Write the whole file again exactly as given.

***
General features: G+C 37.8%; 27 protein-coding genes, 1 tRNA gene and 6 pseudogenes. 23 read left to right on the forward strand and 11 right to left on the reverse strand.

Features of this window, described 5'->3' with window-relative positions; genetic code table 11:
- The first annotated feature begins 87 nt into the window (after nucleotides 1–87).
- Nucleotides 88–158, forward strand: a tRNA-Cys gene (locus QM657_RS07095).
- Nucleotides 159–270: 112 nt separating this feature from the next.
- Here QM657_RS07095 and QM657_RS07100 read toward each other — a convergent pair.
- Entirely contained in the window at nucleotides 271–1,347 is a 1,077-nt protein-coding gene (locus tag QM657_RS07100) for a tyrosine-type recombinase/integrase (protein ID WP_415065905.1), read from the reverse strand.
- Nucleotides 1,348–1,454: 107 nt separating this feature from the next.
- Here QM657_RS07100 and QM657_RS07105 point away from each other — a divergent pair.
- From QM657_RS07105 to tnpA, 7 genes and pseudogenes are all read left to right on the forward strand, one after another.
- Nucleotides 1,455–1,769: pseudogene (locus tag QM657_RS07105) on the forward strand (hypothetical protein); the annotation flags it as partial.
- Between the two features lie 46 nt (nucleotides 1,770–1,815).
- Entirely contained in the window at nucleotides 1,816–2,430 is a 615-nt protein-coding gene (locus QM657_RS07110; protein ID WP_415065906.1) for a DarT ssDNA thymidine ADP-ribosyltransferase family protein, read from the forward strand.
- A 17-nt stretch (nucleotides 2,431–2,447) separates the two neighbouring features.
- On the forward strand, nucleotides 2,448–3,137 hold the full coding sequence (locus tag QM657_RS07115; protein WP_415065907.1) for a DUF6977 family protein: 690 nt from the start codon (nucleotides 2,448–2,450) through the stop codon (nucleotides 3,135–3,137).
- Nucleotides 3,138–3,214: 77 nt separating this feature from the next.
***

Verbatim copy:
General features: G+C 37.8%; 27 protein-coding genes, 1 tRNA gene and 6 pseudogenes. 23 read left to right on the forward strand and 11 right to left on the reverse strand.

Features of this window, described 5'->3' with window-relative positions; genetic code table 11:
- The first annotated feature begins 87 nt into the window (after nucleotides 1–87).
- Nucleotides 88–158, forward strand: a tRNA-Cys gene (locus QM657_RS07095).
- Nucleotides 159–270: 112 nt separating this feature from the next.
- Here QM657_RS07095 and QM657_RS07100 read toward each other — a convergent pair.
- Entirely contained in the window at nucleotides 271–1,347 is a 1,077-nt protein-coding gene (locus tag QM657_RS07100) for a tyrosine-type recombinase/integrase (protein ID WP_415065905.1), read from the reverse strand.
- Nucleotides 1,348–1,454: 107 nt separating this feature from the next.
- Here QM657_RS07100 and QM657_RS07105 point away from each other — a divergent pair.
- From QM657_RS07105 to tnpA, 7 genes and pseudogenes are all read left to right on the forward strand, one after another.
- Nucleotides 1,455–1,769: pseudogene (locus tag QM657_RS07105) on the forward strand (hypothetical protein); the annotation flags it as partial.
- Between the two features lie 46 nt (nucleotides 1,770–1,815).
- Entirely contained in the window at nucleotides 1,816–2,430 is a 615-nt protein-coding gene (locus QM657_RS07110; protein ID WP_415065906.1) for a DarT ssDNA thymidine ADP-ribosyltransferase family protein, read from the forward strand.
- A 17-nt stretch (nucleotides 2,431–2,447) separates the two neighbouring features.
- On the forward strand, nucleotides 2,448–3,137 hold the full coding sequence (locus tag QM657_RS07115; protein WP_415065907.1) for a DUF6977 family protein: 690 nt from the start codon (nucleotides 2,448–2,450) through the stop codon (nucleotides 3,135–3,137).
- Nucleotides 3,138–3,214: 77 nt separating this feature from the next.